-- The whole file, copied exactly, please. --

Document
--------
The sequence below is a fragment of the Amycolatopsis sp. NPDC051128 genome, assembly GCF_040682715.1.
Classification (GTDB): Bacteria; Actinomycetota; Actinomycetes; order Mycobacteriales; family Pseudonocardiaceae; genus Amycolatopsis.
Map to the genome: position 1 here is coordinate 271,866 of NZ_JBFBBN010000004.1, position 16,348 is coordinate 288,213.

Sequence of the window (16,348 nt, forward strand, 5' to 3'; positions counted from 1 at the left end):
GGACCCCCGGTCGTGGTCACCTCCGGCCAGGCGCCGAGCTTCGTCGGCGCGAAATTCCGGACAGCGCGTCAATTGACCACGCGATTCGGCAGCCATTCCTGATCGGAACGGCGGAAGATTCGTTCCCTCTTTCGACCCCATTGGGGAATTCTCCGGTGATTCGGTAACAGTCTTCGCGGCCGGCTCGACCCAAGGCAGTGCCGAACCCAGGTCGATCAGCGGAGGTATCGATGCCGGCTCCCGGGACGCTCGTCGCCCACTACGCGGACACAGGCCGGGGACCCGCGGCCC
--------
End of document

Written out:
The sequence below is a fragment of the Amycolatopsis sp. NPDC051128 genome, assembly GCF_040682715.1.
Classification (GTDB): Bacteria; Actinomycetota; Actinomycetes; order Mycobacteriales; family Pseudonocardiaceae; genus Amycolatopsis.
Map to the genome: position 1 here is coordinate 271,866 of NZ_JBFBBN010000004.1, position 16,348 is coordinate 288,213.

Sequence of the window (16,348 nt, forward strand, 5' to 3'; positions counted from 1 at the left end):
GGACCCCCGGTCGTGGTCACCTCCGGCCAGGCGCCGAGCTTCGTCGGCGCGAAATTCCGGACAGCGCGTCAATTGACCACGCGATTCGGCAGCCATTCCTGATCGGAACGGCGGAAGATTCGTTCCCTCTTTCGACCCCATTGGGGAATTCTCCGGTGATTCGGTAACAGTCTTCGCGGCCGGCTCGACCCAAGGCAGTGCCGAACCCAGGTCGATCAGCGGAGGTATCGATGCCGGCTCCCGGGACGCTCGTCGCCCACTACGCGGACACAGGCCGGGGACCCGCGGCCC